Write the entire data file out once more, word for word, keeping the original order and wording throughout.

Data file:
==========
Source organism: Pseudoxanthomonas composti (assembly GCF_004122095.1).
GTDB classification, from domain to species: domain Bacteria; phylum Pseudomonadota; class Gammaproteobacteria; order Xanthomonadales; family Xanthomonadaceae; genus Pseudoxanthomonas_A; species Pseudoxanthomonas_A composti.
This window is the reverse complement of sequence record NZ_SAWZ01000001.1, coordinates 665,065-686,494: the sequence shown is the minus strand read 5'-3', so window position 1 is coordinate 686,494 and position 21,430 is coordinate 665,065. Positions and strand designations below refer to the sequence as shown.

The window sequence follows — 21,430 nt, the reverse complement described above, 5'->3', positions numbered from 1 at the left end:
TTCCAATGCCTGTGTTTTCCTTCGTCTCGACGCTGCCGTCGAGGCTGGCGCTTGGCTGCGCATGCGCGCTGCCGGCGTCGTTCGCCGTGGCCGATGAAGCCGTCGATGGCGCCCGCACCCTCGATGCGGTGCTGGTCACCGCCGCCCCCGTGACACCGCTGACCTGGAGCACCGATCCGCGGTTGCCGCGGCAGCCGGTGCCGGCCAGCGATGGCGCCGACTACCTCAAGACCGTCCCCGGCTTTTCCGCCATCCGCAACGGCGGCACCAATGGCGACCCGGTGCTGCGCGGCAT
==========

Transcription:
Source organism: Pseudoxanthomonas composti (assembly GCF_004122095.1).
GTDB classification, from domain to species: domain Bacteria; phylum Pseudomonadota; class Gammaproteobacteria; order Xanthomonadales; family Xanthomonadaceae; genus Pseudoxanthomonas_A; species Pseudoxanthomonas_A composti.
This window is the reverse complement of sequence record NZ_SAWZ01000001.1, coordinates 665,065-686,494: the sequence shown is the minus strand read 5'-3', so window position 1 is coordinate 686,494 and position 21,430 is coordinate 665,065. Positions and strand designations below refer to the sequence as shown.

The window sequence follows — 21,430 nt, the reverse complement described above, 5'->3', positions numbered from 1 at the left end:
TTCCAATGCCTGTGTTTTCCTTCGTCTCGACGCTGCCGTCGAGGCTGGCGCTTGGCTGCGCATGCGCGCTGCCGGCGTCGTTCGCCGTGGCCGATGAAGCCGTCGATGGCGCCCGCACCCTCGATGCGGTGCTGGTCACCGCCGCCCCCGTGACACCGCTGACCTGGAGCACCGATCCGCGGTTGCCGCGGCAGCCGGTGCCGGCCAGCGATGGCGCCGACTACCTCAAGACCGTCCCCGGCTTTTCCGCCATCCGCAACGGCGGCACCAATGGCGACCCGGTGCTGCGCGGCAT